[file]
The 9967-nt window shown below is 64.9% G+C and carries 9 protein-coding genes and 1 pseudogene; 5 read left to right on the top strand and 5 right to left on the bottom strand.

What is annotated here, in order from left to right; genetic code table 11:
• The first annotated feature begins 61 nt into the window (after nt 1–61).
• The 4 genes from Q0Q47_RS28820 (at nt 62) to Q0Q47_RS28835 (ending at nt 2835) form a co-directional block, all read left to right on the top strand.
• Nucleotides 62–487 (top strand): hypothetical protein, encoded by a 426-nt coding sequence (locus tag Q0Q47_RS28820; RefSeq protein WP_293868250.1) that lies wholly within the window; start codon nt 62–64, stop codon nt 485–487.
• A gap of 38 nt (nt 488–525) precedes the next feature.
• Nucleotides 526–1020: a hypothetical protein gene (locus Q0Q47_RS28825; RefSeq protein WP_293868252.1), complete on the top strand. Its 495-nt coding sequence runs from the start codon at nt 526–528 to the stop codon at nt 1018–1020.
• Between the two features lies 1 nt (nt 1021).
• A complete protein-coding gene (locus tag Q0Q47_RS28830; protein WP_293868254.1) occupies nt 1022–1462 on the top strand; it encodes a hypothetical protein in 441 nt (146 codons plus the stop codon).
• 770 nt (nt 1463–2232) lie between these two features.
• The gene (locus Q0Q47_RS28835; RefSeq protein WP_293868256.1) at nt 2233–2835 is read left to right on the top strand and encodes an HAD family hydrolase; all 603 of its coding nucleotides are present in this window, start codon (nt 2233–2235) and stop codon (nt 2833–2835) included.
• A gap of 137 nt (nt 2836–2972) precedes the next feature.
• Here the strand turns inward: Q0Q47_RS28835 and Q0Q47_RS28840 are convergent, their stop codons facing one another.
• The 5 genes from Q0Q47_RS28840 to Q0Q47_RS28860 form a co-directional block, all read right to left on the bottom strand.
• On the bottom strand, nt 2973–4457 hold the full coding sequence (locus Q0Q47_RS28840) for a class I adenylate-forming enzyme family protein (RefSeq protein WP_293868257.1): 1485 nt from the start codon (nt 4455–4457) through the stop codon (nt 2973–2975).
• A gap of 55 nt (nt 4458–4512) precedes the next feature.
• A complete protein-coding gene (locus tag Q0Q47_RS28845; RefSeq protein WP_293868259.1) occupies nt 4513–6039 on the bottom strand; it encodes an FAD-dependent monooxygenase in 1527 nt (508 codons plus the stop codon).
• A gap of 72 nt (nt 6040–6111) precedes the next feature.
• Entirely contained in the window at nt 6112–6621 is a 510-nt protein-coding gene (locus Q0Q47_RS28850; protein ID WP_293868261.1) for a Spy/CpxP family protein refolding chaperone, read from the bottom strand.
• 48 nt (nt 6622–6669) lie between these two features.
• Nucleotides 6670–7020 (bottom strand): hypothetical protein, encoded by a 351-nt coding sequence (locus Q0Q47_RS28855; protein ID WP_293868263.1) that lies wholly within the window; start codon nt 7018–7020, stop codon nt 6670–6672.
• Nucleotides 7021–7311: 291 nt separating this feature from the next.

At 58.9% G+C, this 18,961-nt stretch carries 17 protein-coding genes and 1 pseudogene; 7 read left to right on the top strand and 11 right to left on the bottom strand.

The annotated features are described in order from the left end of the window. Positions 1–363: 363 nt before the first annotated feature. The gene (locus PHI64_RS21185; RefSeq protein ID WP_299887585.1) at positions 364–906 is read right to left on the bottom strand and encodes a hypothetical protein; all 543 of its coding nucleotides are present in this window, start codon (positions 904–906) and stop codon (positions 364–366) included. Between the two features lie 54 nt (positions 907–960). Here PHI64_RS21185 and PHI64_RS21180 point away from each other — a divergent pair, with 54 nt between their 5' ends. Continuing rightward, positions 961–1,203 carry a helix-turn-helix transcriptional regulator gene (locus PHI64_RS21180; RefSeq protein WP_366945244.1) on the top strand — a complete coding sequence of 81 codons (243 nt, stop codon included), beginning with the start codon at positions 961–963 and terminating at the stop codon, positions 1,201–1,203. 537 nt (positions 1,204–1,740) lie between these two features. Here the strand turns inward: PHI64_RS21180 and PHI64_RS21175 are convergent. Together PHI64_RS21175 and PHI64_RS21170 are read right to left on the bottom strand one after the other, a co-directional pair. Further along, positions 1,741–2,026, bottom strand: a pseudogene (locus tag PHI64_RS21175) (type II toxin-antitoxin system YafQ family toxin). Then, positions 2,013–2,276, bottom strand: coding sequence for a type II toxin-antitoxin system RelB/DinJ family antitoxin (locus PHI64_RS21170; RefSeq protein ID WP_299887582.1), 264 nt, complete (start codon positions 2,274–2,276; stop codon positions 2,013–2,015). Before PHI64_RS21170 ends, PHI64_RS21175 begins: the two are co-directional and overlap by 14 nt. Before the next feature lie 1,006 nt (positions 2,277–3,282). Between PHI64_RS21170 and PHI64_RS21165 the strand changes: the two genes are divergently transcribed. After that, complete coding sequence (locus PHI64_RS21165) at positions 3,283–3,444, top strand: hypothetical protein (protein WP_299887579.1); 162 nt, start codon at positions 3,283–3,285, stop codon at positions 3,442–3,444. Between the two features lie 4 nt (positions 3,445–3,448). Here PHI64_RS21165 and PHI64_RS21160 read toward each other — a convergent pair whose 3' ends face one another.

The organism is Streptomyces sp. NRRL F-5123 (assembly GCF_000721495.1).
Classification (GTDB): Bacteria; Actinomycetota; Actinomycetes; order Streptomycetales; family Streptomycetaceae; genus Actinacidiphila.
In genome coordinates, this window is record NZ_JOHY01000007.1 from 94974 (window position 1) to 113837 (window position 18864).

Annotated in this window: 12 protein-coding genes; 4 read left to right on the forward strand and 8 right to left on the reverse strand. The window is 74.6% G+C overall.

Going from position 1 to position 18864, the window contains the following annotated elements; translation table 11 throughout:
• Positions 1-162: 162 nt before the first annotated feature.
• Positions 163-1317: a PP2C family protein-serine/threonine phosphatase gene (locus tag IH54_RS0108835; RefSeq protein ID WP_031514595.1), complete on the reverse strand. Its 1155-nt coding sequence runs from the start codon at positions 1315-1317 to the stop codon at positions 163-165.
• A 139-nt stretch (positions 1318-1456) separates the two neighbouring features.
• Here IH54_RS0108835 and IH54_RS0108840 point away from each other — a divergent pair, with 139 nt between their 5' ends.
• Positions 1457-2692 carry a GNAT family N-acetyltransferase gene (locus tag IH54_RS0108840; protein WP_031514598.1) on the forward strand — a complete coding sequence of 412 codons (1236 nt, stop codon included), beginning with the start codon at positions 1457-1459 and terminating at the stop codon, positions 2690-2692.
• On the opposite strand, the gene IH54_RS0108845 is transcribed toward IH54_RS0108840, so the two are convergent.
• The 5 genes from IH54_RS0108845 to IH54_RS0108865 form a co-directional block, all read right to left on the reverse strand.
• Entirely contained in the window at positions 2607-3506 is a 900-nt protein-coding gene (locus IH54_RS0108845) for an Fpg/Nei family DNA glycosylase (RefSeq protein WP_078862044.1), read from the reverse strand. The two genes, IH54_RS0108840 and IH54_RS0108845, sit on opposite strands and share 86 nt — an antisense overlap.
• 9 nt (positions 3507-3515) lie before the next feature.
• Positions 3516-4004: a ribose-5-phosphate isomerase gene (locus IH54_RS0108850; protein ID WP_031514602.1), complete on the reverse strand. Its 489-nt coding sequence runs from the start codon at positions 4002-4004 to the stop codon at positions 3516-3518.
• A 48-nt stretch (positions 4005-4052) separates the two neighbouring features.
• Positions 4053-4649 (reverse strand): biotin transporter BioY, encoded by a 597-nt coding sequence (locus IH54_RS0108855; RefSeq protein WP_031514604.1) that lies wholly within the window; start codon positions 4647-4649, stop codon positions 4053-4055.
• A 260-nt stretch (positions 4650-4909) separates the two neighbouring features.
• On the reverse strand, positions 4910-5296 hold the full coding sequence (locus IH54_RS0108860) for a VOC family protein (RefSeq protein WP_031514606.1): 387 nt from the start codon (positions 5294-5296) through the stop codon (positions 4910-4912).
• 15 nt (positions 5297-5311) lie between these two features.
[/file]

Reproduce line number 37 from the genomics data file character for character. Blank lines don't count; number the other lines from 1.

• Entirely contained in the window at positions 2607-3506 is a 900-nt protein-coding gene (locus IH54_RS0108845) for an Fpg/Nei family DNA glycosylase (RefSeq protein WP_078862044.1), read from the reverse strand. The two genes, IH54_RS0108840 and IH54_RS0108845, sit on opposite strands and share 86 nt — an antisense overlap.